7. 7. #SHCR @School4Radicals Who are the students of the School for Health and Care Radicals? • 77% - healthcare workforce (all sectors) • 6% - local government which include social workers, public health • 6% - education (research and universities) • 11% - “others” which includes patients and carers, voluntary sector, consultant /private sector and police
  8. 8. #SHCR @School4Radicals The biggest learning groups in the School for Health and Care Radicals • Nottingham University Hospitals, England – 65 people • NHS England – 36 people • Kingston General Hospital, England – 29 people • Nelson Marlborough District Health Board, New Zealand – 23 people The #WARuralHealth learning group
  9. 9. #SHCR @School4Radicals • What do we mean by resistance to change? • Some different ways to look at resistance • Importance of diversity in leading change and its implications in terms of resistance • Impact and intent • Using the Stages of Change model to understand “resistance” and help people through change • What we tend to do when dealing with resistance and what we should do? • Call to action and reflection Source of image: www.freshnessmag.com for today
  10. 10. #SHCR @School4Radicals Employee resistance is the most common reason executives cite for the failure of big organizational-change efforts Scott Keller and Colin Price (2011), Beyond Performance: How Great Organizations Build Ultimate Competitive Advantage Source of image: Businessconjunctions.com
  11. 11. #SHCR @School4Radicals “ Thousands of patients have died needlessly because of a damaging reluctance amongst doctors and the public to accept changes in the NHS, according to the country’s top emergency doctor “
  12. 12. #SHCR @School4Radicals What do we mean by ?
  13. 13. #SHCR @School4Radicals Source of image: sport-fitness-advisor.com Any force that stops or slows movement Resistance
  14. 14. #SHCR @School4Radicals In module 1, we talked about:
  15. 15. #SHCR @School4Radicals Let’s think about this in the context of “resistance”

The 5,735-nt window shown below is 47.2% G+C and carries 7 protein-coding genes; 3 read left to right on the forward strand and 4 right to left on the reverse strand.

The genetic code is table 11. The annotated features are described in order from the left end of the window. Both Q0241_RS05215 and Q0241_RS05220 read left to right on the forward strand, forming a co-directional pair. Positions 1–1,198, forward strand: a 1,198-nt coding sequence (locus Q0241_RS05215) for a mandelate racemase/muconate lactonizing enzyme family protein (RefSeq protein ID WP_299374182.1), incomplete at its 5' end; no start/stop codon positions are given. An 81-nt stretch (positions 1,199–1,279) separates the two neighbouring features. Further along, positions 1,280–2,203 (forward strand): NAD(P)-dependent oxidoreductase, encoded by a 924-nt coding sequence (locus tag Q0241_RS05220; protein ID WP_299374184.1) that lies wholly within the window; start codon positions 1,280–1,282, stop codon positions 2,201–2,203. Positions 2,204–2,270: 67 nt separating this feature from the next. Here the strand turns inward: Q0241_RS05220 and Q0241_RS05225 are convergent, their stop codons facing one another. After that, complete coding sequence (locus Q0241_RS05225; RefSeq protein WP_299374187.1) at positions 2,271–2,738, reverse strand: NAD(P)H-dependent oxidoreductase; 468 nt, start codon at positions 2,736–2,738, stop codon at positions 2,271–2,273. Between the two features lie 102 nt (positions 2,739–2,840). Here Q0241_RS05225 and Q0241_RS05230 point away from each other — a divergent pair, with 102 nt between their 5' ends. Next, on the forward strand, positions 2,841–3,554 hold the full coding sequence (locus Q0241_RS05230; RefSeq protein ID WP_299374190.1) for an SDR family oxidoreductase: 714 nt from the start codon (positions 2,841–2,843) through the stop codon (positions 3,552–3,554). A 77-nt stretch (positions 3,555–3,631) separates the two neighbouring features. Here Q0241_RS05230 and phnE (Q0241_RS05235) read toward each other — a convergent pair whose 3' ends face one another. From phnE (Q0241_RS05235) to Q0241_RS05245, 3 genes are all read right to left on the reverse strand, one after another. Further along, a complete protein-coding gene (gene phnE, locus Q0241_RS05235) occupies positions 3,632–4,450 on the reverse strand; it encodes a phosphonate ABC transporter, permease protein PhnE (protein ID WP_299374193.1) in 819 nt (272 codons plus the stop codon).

16. 16. #SHCR @School4Radicals Leading change in a new era Dominant approach Emerging direction • Change can be planned and managed through a rigorous process • Resistance is a force to overcome • Resistance prevents change • Change agents must diagnose, manage and/or overcome resistance • Resisters can otherwise be known as “laggards”, “blockers”, “in denial”
  17. 17. #SHCR @School4Radicals Resistance to change: the dominant approach
  18. 18. #SHCR @School4Radicals An example “dominant approach” transformation programme
  19. 19. #SHCR @School4Radicals “The role of the change agent is to recognise the causes of resistance and address each one. If this is not done, then the change will be much harder to implement successfully and may not succeed at all” David Stonehouse The change agent: the manager’s role in change British Journal of Healthcare Management, Vol. 19, Iss. 9, 09 Sep 2013, pp 443 - 445 Dominant approach: the role of the change agent
  20. 20. #SHCR @School4Radicals Leading change in a new era • Change in human systems is often emergent and hard to predict • Change results from connections/interactions stimulating different perspectives, shaping how people think about things • Resistance is an inevitable consequence of a complex change process • Resistance should be embraced and rolled with Dominant approach Emerging direction • Change can be planned and managed through a rigorous process • Resistance is a force to overcome • Resistance prevents change • Change agents must diagnose, manage and/or overcome resistance • Resisters can otherwise be known as “laggards”, “blockers”, “in denial”